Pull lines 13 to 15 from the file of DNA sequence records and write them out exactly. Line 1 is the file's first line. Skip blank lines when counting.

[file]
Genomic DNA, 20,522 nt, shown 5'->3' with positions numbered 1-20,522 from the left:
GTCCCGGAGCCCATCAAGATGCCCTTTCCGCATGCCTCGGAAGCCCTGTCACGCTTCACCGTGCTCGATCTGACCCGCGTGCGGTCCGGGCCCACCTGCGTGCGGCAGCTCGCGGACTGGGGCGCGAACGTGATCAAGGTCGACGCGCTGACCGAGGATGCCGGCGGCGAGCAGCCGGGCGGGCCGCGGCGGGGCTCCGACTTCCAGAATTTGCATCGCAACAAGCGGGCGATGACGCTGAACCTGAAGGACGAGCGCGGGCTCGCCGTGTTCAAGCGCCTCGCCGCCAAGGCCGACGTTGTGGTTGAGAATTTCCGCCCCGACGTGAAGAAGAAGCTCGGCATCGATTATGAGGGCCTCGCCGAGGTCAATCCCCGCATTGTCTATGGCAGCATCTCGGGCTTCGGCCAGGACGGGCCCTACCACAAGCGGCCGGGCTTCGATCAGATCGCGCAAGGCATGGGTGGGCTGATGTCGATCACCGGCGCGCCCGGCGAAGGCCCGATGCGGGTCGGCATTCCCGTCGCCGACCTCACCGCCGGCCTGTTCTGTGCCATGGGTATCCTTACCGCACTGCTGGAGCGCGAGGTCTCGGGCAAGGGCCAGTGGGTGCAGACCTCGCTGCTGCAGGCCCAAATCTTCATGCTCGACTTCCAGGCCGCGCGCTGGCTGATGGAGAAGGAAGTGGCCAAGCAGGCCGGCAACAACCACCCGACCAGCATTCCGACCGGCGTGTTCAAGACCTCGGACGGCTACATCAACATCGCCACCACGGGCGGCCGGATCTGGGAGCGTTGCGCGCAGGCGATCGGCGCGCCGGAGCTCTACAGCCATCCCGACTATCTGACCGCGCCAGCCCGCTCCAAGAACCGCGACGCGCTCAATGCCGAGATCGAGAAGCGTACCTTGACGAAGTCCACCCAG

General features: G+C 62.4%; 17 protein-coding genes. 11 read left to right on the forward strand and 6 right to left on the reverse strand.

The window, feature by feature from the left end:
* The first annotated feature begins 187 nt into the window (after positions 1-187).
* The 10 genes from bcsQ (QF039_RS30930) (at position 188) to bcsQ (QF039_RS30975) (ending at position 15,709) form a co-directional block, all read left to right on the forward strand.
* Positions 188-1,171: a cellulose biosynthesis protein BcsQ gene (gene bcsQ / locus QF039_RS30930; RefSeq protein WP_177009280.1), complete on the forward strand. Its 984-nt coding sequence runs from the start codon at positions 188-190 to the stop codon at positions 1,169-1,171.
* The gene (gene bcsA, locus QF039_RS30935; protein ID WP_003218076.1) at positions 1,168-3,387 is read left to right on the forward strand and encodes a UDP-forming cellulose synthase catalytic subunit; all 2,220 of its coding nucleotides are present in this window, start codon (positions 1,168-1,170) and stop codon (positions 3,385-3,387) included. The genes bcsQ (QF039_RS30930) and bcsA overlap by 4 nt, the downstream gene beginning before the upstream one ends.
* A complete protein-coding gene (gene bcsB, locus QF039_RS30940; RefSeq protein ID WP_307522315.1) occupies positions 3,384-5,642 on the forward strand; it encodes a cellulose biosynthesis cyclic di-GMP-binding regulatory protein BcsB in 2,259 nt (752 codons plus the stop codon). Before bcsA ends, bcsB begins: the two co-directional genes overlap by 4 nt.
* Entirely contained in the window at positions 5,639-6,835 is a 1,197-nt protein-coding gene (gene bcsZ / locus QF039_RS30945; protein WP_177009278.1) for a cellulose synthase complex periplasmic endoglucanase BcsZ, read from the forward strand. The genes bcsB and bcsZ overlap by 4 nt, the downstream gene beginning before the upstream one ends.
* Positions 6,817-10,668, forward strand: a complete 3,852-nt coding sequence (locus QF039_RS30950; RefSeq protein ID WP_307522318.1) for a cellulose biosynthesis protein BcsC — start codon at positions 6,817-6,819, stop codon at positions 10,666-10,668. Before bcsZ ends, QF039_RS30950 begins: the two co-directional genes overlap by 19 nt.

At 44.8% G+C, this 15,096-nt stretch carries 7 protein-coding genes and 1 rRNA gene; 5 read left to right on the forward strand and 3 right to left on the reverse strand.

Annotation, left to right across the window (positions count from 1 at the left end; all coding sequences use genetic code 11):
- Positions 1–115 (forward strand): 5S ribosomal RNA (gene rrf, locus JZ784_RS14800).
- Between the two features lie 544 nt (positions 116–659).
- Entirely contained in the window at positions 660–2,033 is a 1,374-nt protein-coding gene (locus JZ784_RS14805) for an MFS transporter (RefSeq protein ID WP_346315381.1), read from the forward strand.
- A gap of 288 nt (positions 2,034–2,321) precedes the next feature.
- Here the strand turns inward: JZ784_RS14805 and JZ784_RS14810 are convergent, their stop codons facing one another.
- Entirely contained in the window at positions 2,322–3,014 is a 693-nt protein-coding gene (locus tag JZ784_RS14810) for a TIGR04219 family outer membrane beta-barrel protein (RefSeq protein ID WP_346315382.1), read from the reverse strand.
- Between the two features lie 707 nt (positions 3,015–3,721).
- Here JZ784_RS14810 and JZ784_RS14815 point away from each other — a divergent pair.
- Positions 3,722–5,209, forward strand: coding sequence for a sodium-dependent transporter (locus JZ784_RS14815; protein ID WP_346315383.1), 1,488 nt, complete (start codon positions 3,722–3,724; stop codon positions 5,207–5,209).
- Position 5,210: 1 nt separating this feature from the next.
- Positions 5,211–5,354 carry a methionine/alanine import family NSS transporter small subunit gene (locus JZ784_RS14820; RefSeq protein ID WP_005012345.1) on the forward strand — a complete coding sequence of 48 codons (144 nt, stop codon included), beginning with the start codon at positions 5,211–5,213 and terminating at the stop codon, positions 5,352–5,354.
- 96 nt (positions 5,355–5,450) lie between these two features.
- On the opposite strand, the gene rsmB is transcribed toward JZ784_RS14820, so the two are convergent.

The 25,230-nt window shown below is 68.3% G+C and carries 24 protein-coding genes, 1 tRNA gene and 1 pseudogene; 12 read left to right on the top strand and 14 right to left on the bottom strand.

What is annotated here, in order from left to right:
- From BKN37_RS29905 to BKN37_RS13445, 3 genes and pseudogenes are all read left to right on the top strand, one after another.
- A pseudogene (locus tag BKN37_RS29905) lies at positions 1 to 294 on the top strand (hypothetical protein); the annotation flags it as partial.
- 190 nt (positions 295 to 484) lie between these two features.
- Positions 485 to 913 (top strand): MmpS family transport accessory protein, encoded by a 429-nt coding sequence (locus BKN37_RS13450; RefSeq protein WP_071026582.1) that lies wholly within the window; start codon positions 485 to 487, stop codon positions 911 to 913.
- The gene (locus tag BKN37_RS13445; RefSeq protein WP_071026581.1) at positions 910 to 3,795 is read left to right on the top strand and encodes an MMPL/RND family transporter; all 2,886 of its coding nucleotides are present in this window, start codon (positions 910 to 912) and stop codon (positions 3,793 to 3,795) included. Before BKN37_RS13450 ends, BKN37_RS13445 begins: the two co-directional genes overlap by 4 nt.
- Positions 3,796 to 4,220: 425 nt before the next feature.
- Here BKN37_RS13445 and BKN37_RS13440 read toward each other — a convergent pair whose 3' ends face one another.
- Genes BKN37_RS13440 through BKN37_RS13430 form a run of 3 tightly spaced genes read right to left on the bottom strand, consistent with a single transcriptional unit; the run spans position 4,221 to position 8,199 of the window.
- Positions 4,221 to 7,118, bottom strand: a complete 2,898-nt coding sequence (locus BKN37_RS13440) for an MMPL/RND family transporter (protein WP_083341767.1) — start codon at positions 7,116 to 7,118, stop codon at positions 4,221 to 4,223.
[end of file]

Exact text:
Annotation, left to right across the window (positions count from 1 at the left end; all coding sequences use genetic code 11):
- Positions 1–115 (forward strand): 5S ribosomal RNA (gene rrf, locus JZ784_RS14800).
- Between the two features lie 544 nt (positions 116–659).